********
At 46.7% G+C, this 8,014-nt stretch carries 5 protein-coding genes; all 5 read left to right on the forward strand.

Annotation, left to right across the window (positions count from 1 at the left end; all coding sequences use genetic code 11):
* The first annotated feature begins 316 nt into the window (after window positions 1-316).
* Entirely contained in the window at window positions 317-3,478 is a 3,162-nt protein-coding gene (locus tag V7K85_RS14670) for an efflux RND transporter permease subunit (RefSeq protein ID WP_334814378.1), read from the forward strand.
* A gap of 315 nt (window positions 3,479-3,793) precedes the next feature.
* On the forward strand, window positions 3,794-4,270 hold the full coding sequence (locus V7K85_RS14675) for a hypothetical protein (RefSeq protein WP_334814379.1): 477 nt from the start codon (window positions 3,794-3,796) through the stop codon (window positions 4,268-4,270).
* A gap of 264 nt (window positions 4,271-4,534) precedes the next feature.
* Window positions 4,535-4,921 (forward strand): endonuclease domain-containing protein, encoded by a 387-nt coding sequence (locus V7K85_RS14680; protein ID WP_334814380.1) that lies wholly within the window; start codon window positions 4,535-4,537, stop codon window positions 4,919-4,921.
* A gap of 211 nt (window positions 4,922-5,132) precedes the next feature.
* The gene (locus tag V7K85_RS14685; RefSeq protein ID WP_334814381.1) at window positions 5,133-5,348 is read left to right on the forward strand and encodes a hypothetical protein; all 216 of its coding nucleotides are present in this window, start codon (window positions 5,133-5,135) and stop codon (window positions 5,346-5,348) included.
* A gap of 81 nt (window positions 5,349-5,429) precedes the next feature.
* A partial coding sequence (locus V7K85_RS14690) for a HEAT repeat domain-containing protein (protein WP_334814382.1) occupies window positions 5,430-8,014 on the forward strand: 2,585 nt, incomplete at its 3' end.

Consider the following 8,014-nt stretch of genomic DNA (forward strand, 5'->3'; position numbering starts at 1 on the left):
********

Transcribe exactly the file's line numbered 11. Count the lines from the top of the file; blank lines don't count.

* A gap of 81 nt (window positions 5,349-5,429) precedes the next feature.